I took myself off this morning for a non-detecting visit to the 1,500 acre place, most of it under arable, where I’ve been doing most of my detecting recently to get some idea of what land might be detectable in the coming months. Since on my last visit it looked as though the field I was detecting was being ploughed imminently I wanted to agree with the landowner which other fields might be available between now and the end of the year.

As it happens, that field has not been ploughed any further because it was too dry, and is therefore still detectable for a short while pending the resumption of ploughing. I was, however, able to agree three new fields which have not yet been ploughed, totalling some 55 acres, in addition to the existing one. I was also pointed at a further field (30 acres) which I was told was detectable but which appears to have beans coming up.

Usefully, I now have a complete map of the farm with all fields named for future reference so there’s no confusion as to where I can and cannot detect.

Club Dig – Bicester

Yesterday I went on another of the mid-week digs organised by the Metal Detectives. I like these mid-week digs – with a later start so attenders can avoid the rush hour traffic and a smaller group of generally older detectorists, they are even more laid back than the weekend ones. And of course, a smaller group means being able to go on smaller sites than if there are 50 people traipsing about.

The site was around 70 acres sloping across three fields which were easy digging, rather sandy and recently worked with the new crop starting to come through (judging by the remains of the stubble, the previous crop was barley). On a previous visit, these fields had variously produced: Georgian and Victorian material; Roman coins and an Anglo-Saxon gold ring; and Roman coins, and a number of hammered coins along the line of a footpath. This visit wasn’t to be so fruitful, though a few hammered and a few Roman coins did turn up during the course of the day.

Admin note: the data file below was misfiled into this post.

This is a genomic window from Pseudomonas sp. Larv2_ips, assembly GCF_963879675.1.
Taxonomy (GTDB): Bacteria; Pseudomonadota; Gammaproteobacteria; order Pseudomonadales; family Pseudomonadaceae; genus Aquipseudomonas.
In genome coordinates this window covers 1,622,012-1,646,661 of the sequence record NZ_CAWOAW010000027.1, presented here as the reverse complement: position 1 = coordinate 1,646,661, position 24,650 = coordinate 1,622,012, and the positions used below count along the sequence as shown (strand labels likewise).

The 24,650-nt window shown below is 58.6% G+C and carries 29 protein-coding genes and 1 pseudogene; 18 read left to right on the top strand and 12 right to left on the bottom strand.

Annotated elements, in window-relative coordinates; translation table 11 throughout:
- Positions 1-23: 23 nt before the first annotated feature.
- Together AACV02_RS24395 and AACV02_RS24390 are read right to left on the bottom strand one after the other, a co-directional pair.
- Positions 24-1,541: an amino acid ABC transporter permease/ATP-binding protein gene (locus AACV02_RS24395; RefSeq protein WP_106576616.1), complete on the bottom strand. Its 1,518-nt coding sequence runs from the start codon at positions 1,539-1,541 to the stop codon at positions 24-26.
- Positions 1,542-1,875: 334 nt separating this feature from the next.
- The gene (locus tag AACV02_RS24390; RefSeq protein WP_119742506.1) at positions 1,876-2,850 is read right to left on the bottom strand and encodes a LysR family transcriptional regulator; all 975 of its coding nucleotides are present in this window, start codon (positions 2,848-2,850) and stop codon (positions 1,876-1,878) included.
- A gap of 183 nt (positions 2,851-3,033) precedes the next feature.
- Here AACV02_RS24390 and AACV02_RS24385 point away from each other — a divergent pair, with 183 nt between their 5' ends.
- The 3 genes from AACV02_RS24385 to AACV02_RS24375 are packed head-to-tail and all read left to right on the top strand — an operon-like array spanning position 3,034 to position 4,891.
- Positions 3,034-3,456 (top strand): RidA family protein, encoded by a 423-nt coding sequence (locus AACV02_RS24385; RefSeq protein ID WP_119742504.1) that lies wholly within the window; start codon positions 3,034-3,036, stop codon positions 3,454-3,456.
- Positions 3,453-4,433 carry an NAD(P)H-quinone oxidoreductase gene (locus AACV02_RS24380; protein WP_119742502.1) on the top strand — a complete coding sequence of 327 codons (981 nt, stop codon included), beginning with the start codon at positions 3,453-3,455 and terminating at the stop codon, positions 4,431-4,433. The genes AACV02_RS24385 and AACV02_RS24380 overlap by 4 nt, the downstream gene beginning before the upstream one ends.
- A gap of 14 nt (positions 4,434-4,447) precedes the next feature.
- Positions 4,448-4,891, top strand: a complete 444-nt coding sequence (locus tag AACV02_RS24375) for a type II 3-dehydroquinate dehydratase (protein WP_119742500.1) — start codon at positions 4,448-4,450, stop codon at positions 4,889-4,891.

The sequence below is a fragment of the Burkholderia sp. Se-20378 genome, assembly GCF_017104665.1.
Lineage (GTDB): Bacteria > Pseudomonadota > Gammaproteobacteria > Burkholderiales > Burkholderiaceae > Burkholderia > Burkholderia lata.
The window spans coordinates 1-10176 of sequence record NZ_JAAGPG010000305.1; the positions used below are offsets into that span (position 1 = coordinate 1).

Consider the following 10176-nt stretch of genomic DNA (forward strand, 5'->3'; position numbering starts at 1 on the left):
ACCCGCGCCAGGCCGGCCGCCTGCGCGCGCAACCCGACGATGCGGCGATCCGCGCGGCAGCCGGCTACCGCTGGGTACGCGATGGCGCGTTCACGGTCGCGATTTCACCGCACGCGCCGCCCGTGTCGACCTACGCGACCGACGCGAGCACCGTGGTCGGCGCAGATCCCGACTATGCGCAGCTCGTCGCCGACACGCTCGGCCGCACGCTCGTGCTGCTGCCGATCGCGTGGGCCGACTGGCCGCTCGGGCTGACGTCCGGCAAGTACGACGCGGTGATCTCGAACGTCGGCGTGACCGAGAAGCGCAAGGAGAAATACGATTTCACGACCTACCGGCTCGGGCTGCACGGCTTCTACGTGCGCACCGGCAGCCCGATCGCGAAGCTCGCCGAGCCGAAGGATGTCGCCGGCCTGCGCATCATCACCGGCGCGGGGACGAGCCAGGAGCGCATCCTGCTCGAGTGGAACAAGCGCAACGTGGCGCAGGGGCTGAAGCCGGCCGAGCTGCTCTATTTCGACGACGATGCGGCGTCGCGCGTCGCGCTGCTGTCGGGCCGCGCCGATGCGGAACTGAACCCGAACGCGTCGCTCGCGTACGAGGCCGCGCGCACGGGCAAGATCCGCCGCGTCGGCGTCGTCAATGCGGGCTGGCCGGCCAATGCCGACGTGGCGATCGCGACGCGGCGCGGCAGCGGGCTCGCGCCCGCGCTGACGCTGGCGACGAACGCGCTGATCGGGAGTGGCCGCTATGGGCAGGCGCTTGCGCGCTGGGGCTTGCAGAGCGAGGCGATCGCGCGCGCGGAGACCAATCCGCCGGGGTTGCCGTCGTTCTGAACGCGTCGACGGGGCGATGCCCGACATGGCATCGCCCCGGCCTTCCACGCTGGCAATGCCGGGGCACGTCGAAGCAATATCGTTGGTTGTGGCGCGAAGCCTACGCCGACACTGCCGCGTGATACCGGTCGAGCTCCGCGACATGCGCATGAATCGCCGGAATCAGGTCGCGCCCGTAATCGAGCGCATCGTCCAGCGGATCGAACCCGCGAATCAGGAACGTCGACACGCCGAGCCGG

After a chilly start, the day was warm and sunny but very windy. At times it was very difficult indeed to hear the signals, partly due to the strong wind, which seemed to become stronger as the day went on, and partly due to the incessant traffic noise from the motorway a quarter of a mile or so away.

As on other recent digs, I spent the morning in one field and the afternoon in another. My first find of the day was the smaller and grottier of my two Roman coins, and my last find was the larger and better preserved of the two. I’m hoping the FLO will be able to provide at least an approximate identification of the small grot, but I’ve had a tentative identification of the larger to Claudius Gothicus (born sometime between 210 and 214, ruled 268-270 CE).

Finds

2 Roman bronze coins
1 copper alloy rectangular ring
1 piece of lead
1 fragment of pottery
1 handmade nail/tack (possibly Roman)